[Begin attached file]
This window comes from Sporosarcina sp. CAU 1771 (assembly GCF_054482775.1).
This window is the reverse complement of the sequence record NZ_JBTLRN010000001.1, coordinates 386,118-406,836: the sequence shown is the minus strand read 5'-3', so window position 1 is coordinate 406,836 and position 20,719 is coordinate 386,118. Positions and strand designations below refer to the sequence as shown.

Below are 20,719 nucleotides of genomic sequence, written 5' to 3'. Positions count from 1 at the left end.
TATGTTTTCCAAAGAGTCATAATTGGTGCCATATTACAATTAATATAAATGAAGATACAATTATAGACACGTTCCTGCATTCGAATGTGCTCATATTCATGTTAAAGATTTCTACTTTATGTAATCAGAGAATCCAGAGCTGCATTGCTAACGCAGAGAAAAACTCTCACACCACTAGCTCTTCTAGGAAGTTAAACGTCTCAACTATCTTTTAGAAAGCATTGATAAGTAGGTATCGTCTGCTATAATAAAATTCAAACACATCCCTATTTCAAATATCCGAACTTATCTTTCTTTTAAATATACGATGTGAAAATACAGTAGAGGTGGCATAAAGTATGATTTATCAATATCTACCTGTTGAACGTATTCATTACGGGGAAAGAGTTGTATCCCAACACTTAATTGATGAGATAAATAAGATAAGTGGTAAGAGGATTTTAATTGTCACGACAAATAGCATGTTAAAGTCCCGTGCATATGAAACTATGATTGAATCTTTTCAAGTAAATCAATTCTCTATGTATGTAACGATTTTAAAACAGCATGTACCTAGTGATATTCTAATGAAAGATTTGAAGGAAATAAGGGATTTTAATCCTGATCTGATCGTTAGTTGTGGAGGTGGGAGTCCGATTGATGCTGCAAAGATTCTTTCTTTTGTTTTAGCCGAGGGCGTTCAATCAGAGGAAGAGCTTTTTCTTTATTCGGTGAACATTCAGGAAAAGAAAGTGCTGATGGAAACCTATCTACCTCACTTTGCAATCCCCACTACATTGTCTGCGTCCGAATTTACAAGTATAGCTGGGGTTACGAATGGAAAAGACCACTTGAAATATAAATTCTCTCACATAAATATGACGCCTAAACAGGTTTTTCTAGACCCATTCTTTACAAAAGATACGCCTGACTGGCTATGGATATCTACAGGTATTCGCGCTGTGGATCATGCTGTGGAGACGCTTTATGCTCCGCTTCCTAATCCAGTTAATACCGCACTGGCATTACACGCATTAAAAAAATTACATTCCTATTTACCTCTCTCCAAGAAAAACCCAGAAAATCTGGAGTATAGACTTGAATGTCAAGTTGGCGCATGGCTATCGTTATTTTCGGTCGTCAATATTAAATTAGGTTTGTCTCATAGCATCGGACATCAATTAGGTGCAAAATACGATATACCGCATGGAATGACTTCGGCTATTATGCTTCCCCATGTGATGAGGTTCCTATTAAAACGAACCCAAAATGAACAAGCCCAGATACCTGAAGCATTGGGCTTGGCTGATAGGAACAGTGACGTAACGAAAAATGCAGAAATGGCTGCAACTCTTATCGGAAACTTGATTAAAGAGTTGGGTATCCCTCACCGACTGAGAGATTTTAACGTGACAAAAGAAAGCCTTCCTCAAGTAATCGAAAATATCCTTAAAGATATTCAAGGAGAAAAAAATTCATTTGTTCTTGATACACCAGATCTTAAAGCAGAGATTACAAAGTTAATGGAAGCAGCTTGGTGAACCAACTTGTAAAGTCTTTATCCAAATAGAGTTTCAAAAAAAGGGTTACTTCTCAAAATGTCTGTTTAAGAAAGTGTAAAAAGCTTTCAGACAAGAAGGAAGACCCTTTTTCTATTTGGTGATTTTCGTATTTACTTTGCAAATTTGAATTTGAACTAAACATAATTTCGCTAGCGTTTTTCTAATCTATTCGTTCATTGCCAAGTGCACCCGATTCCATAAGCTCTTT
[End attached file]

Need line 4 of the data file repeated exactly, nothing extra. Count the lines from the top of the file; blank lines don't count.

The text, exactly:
TATGTTTTCCAAAGAGTCATAATTGGTGCCATATTACAATTAATATAAATGAAGATACAATTATAGACACGTTCCTGCATTCGAATGTGCTCATATTCATGTTAAAGATTTCTACTTTATGTAATCAGAGAATCCAGAGCTGCATTGCTAACGCAGAGAAAAACTCTCACACCACTAGCTCTTCTAGGAAGTTAAACGTCTCAACTATCTTTTAGAAAGCATTGATAAGTAGGTATCGTCTGCTATAATAAAATTCAAACACATCCCTATTTCAAATATCCGAACTTATCTTTCTTTTAAATATACGATGTGAAAATACAGTAGAGGTGGCATAAAGTATGATTTATCAATATCTACCTGTTGAACGTATTCATTACGGGGAAAGAGTTGTATCCCAACACTTAATTGATGAGATAAATAAGATAAGTGGTAAGAGGATTTTAATTGTCACGACAAATAGCATGTTAAAGTCCCGTGCATATGAAACTATGATTGAATCTTTTCAAGTAAATCAATTCTCTATGTATGTAACGATTTTAAAACAGCATGTACCTAGTGATATTCTAATGAAAGATTTGAAGGAAATAAGGGATTTTAATCCTGATCTGATCGTTAGTTGTGGAGGTGGGAGTCCGATTGATGCTGCAAAGATTCTTTCTTTTGTTTTAGCCGAGGGCGTTCAATCAGAGGAAGAGCTTTTTCTTTATTCGGTGAACATTCAGGAAAAGAAAGTGCTGATGGAAACCTATCTACCTCACTTTGCAATCCCCACTACATTGTCTGCGTCCGAATTTACAAGTATAGCTGGGGTTACGAATGGAAAAGACCACTTGAAATATAAATTCTCTCACATAAATATGACGCCTAAACAGGTTTTTCTAGACCCATTCTTTACAAAAGATACGCCTGACTGGCTATGGATATCTACAGGTATTCGCGCTGTGGATCATGCTGTGGAGACGCTTTATGCTCCGCTTCCTAATCCAGTTAATACCGCACTGGCATTACACGCATTAAAAAAATTACATTCCTATTTACCTCTCTCCAAGAAAAACCCAGAAAATCTGGAGTATAGACTTGAATGTCAAGTTGGCGCATGGCTATCGTTATTTTCGGTCGTCAATATTAAATTAGGTTTGTCTCATAGCATCGGACATCAATTAGGTGCAAAATACGATATACCGCATGGAATGACTTCGGCTATTATGCTTCCCCATGTGATGAGGTTCCTATTAAAACGAACCCAAAATGAACAAGCCCAGATACCTGAAGCATTGGGCTTGGCTGATAGGAACAGTGACGTAACGAAAAATGCAGAAATGGCTGCAACTCTTATCGGAAACTTGATTAAAGAGTTGGGTATCCCTCACCGACTGAGAGATTTTAACGTGACAAAAGAAAGCCTTCCTCAAGTAATCGAAAATATCCTTAAAGATATTCAAGGAGAAAAAAATTCATTTGTTCTTGATACACCAGATCTTAAAGCAGAGATTACAAAGTTAATGGAAGCAGCTTGGTGAACCAACTTGTAAAGTCTTTATCCAAATAGAGTTTCAAAAAAAGGGTTACTTCTCAAAATGTCTGTTTAAGAAAGTGTAAAAAGCTTTCAGACAAGAAGGAAGACCCTTTTTCTATTTGGTGATTTTCGTATTTACTTTGCAAATTTGAATTTGAACTAAACATAATTTCGCTAGCGTTTTTCTAATCTATTCGTTCATTGCCAAGTGCACCCGATTCCATAAGCTCTTT